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The Give and Go: The Give and Go

Charlie Zegers

Charlie Zegers

Charlie Zegers writes about fantasy sports for RotoWire.


The Give and Go
By Charlie Zegers and Carson Cistulli
RotoWire Staff Writers




From: Charlie Zegers
Sent: Monday, February 22, 2010 7:52 PM
To: Carson Cistulli
Subject: Give and Go: To Be Continued


We were talking about the trade deadline deals last week, only to be rudely interrupted by even yet still more trades. Then, we were interrupted once again by our deadline - several hours shy of the actual deadline, when several other deals were consummated.


As the only significant player movement likely to happen this week is a buyout of Zydrunas Ilgauskas, it should be safe to pick up where we left off without having to worry about another landscape-altering deal throwing off the discussion.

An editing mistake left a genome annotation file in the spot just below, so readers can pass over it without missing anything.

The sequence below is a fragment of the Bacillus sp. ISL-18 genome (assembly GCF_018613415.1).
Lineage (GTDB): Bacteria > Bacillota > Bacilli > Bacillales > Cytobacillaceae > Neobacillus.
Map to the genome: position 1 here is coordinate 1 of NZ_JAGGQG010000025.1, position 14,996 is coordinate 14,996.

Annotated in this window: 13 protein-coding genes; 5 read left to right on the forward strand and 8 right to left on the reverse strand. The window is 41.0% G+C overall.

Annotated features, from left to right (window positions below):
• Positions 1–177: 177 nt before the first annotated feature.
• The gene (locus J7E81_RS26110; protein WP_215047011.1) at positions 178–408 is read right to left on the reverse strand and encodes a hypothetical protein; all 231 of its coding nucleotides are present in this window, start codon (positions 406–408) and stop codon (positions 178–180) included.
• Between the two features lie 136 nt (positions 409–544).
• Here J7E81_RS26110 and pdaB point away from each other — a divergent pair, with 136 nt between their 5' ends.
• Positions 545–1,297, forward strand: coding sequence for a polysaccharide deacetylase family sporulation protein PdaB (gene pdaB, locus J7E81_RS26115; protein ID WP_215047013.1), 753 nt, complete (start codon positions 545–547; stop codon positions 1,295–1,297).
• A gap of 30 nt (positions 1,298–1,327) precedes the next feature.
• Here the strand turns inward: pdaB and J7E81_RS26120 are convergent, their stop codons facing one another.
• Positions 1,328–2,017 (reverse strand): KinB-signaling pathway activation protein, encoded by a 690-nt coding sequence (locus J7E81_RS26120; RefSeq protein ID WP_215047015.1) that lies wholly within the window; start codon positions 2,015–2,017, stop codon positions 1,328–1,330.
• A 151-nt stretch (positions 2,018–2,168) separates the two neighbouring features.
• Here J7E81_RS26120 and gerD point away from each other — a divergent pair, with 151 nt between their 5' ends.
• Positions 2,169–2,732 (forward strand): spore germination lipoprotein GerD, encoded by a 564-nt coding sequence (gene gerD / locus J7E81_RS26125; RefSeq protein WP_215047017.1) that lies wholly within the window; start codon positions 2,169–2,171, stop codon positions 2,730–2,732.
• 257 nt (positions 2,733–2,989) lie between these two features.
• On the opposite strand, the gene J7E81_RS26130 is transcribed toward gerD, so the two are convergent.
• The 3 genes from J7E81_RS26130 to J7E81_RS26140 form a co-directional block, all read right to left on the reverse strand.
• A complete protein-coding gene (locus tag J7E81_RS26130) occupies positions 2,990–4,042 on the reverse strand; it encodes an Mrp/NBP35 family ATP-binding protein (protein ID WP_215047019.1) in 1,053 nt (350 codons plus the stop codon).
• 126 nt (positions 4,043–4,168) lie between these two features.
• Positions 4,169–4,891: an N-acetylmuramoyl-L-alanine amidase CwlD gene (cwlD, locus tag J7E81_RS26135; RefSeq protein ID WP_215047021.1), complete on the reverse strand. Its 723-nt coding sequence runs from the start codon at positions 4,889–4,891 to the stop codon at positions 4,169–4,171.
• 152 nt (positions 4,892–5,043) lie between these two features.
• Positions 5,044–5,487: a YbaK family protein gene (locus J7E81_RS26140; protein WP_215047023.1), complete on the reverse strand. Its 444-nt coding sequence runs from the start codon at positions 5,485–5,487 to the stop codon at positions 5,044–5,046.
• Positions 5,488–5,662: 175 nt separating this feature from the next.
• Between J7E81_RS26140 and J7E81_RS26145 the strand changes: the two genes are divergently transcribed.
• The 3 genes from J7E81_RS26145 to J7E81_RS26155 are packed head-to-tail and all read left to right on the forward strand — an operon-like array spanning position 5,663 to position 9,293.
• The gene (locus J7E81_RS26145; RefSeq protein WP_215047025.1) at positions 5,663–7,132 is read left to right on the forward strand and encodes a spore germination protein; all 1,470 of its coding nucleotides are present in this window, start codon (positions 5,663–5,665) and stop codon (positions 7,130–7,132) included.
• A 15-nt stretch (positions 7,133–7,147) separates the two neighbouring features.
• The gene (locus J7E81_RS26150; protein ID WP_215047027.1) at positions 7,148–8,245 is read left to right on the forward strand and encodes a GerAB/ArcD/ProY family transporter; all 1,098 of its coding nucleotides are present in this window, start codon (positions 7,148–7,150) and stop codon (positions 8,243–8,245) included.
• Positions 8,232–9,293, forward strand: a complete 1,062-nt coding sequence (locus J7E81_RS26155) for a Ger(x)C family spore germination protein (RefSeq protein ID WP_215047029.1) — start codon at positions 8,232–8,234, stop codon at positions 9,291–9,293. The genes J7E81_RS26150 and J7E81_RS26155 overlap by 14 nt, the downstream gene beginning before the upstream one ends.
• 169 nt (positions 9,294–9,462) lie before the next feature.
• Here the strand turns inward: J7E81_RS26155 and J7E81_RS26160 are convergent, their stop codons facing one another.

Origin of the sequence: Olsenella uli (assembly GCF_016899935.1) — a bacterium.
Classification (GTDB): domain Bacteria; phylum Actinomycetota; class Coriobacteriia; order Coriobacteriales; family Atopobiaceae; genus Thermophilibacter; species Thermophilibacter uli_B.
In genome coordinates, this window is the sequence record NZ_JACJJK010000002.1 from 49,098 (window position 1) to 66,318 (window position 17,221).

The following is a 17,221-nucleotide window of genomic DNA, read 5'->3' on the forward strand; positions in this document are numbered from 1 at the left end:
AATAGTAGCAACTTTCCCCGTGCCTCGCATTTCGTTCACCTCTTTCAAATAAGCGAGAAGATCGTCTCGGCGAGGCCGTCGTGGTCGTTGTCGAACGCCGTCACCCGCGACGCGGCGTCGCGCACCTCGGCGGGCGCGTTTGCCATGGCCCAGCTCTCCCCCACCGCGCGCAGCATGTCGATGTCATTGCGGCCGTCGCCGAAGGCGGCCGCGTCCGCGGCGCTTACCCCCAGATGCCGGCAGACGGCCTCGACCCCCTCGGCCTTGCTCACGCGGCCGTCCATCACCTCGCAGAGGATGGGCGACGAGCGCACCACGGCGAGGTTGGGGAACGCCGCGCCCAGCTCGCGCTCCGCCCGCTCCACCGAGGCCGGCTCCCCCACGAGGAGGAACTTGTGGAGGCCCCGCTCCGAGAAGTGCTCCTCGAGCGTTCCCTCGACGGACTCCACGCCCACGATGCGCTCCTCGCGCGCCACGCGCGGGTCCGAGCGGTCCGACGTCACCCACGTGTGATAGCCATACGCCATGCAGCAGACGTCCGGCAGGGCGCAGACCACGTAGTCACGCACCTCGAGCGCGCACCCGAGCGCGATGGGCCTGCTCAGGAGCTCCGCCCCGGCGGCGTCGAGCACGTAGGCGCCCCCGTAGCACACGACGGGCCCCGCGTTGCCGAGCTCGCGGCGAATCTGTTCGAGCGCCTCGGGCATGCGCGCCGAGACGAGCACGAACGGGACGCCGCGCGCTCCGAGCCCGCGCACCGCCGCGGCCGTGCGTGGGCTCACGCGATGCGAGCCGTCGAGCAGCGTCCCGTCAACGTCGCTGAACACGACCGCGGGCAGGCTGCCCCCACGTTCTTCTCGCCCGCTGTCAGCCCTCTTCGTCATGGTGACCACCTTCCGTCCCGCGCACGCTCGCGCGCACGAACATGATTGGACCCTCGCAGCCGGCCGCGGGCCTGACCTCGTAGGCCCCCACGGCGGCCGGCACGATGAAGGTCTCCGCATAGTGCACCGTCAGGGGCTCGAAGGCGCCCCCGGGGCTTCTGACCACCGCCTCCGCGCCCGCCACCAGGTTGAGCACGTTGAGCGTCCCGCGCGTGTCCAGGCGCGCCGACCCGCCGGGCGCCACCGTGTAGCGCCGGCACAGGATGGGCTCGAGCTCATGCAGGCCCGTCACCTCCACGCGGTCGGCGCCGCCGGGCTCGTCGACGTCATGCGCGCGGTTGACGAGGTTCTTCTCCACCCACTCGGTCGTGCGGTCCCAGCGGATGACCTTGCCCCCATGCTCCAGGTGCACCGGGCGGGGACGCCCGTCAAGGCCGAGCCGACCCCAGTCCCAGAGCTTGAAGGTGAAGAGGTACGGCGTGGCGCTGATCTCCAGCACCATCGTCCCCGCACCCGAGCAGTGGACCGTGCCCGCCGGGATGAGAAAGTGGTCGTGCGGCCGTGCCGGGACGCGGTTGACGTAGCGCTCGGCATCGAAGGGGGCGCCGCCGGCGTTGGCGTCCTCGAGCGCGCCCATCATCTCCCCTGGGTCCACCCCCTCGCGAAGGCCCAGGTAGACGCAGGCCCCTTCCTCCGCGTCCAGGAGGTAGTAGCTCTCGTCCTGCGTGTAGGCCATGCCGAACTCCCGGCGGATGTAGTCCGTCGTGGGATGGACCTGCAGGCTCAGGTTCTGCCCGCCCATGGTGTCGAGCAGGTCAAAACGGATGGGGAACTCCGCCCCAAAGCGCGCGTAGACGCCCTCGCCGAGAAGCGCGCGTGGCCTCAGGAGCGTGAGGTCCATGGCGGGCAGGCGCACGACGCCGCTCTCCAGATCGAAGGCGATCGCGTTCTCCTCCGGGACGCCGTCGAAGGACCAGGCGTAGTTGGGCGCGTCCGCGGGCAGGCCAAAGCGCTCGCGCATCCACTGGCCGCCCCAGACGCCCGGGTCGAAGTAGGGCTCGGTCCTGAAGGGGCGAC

I'll start - as usual - with the Knicks. But this time, I actually have a valid reason to do so.


I'll leave the "did Donnie Walsh make the right moves/do the Knicks have a legit shot at LeBron" aspect of the discussion to the salary-cap astrophysicists. (I swear, if I read one more explanation of cap holds, I'll do something drastic.) Besides, I'm far more concerned about the remainder of this season - and based on Saturday night's game, it seems the new Knicks are worth a look.


Even after a two-month layoff, Tracy McGrady was the Knicks' best player for most of the game - which says a lot about McGrady's talent and the lack thereof elsewhere on New York's roster, I suppose. T-Mac scored 26, had five assists, four boards and a steal - though he basically ran out of gas and had to sit for most of the overtime period. The other new arrivals, Eddie House and Sergio Rodriguez, looked pretty comfortable in orange-and-blue as well; House scored 24 points in 36 minutes (4-8 from three) while Rodriguez scored five points and had six dimes in 25-and-change minutes. Chris Duhon's days in the starting lineup - thankfully - seem to be numbered.